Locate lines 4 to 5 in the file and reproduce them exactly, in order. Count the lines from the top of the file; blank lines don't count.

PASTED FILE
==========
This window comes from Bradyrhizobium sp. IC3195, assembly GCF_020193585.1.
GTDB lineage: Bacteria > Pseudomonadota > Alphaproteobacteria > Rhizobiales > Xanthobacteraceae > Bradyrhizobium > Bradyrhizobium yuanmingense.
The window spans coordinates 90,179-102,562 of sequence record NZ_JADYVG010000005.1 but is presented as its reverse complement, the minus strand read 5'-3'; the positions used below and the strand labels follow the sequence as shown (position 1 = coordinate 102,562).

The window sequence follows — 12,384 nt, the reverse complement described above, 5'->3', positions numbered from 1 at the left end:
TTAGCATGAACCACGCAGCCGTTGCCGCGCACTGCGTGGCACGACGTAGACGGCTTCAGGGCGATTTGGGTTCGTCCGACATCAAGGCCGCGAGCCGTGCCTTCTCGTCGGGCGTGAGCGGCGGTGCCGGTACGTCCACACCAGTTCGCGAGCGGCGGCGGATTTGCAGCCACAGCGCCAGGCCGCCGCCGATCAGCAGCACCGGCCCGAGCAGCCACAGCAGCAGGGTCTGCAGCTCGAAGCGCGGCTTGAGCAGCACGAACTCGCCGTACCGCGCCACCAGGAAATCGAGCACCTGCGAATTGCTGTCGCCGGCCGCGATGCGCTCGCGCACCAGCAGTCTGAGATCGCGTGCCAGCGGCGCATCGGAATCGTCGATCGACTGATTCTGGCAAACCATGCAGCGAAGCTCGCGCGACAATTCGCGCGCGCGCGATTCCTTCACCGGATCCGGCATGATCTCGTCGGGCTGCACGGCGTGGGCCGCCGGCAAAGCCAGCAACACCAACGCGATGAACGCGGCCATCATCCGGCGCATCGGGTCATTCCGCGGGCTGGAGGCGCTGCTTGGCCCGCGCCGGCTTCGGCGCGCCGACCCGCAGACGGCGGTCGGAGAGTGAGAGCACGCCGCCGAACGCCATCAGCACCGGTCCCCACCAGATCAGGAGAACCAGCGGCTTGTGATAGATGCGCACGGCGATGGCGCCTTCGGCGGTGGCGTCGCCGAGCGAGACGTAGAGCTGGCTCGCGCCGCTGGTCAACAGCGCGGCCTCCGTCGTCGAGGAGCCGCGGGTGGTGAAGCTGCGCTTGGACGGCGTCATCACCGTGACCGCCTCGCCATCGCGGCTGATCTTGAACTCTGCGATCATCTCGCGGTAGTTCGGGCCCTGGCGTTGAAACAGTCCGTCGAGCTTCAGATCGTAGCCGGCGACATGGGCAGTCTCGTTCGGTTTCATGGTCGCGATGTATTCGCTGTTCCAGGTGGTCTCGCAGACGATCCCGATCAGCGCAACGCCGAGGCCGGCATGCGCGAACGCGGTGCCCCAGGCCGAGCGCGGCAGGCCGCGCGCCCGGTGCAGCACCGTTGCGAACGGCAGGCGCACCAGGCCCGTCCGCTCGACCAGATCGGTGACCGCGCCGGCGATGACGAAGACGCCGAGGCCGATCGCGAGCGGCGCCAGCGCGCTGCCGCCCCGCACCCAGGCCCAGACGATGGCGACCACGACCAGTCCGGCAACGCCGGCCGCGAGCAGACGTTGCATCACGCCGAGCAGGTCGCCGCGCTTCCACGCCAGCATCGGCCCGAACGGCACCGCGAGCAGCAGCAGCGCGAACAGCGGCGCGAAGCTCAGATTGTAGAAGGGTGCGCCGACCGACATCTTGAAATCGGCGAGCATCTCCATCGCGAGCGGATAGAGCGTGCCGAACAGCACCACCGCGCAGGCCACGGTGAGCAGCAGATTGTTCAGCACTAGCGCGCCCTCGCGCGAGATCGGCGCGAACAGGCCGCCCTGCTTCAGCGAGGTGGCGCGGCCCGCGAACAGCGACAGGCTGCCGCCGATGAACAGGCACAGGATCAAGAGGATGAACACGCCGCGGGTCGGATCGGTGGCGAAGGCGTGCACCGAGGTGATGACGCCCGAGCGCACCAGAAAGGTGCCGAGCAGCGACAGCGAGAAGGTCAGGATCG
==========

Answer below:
The window sequence follows — 12,384 nt, the reverse complement described above, 5'->3', positions numbered from 1 at the left end:
TTAGCATGAACCACGCAGCCGTTGCCGCGCACTGCGTGGCACGACGTAGACGGCTTCAGGGCGATTTGGGTTCGTCCGACATCAAGGCCGCGAGCCGTGCCTTCTCGTCGGGCGTGAGCGGCGGTGCCGGTACGTCCACACCAGTTCGCGAGCGGCGGCGGATTTGCAGCCACAGCGCCAGGCCGCCGCCGATCAGCAGCACCGGCCCGAGCAGCCACAGCAGCAGGGTCTGCAGCTCGAAGCGCGGCTTGAGCAGCACGAACTCGCCGTACCGCGCCACCAGGAAATCGAGCACCTGCGAATTGCTGTCGCCGGCCGCGATGCGCTCGCGCACCAGCAGTCTGAGATCGCGTGCCAGCGGCGCATCGGAATCGTCGATCGACTGATTCTGGCAAACCATGCAGCGAAGCTCGCGCGACAATTCGCGCGCGCGCGATTCCTTCACCGGATCCGGCATGATCTCGTCGGGCTGCACGGCGTGGGCCGCCGGCAAAGCCAGCAACACCAACGCGATGAACGCGGCCATCATCCGGCGCATCGGGTCATTCCGCGGGCTGGAGGCGCTGCTTGGCCCGCGCCGGCTTCGGCGCGCCGACCCGCAGACGGCGGTCGGAGAGTGAGAGCACGCCGCCGAACGCCATCAGCACCGGTCCCCACCAGATCAGGAGAACCAGCGGCTTGTGATAGATGCGCACGGCGATGGCGCCTTCGGCGGTGGCGTCGCCGAGCGAGACGTAGAGCTGGCTCGCGCCGCTGGTCAACAGCGCGGCCTCCGTCGTCGAGGAGCCGCGGGTGGTGAAGCTGCGCTTGGACGGCGTCATCACCGTGACCGCCTCGCCATCGCGGCTGATCTTGAACTCTGCGATCATCTCGCGGTAGTTCGGGCCCTGGCGTTGAAACAGTCCGTCGAGCTTCAGATCGTAGCCGGCGACATGGGCAGTCTCGTTCGGTTTCATGGTCGCGATGTATTCGCTGTTCCAGGTGGTCTCGCAGACGATCCCGATCAGCGCAACGCCGAGGCCGGCATGCGCGAACGCGGTGCCCCAGGCCGAGCGCGGCAGGCCGCGCGCCCGGTGCAGCACCGTTGCGAACGGCAGGCGCACCAGGCCCGTCCGCTCGACCAGATCGGTGACCGCGCCGGCGATGACGAAGACGCCGAGGCCGATCGCGAGCGGCGCCAGCGCGCTGCCGCCCCGCACCCAGGCCCAGACGATGGCGACCACGACCAGTCCGGCAACGCCGGCCGCGAGCAGACGTTGCATCACGCCGAGCAGGTCGCCGCGCTTCCACGCCAGCATCGGCCCGAACGGCACCGCGAGCAGCAGCAGCGCGAACAGCGGCGCGAAGCTCAGATTGTAGAAGGGTGCGCCGACCGACATCTTGAAATCGGCGAGCATCTCCATCGCGAGCGGATAGAGCGTGCCGAACAGCACCACCGCGCAGGCCACGGTGAGCAGCAGATTGTTCAGCACTAGCGCGCCCTCGCGCGAGATCGGCGCGAACAGGCCGCCCTGCTTCAGCGAGGTGGCGCGGCCCGCGAACAGCGACAGGCTGCCGCCGATGAACAGGCACAGGATCAAGAGGATGAACACGCCGCGGGTCGGATCGGTGGCGAAGGCGTGCACCGAGGTGATGACGCCCGAGCGCACCAGAAAGGTGCCGAGCAGCGACAGCGAGAAGGTCAGGATCG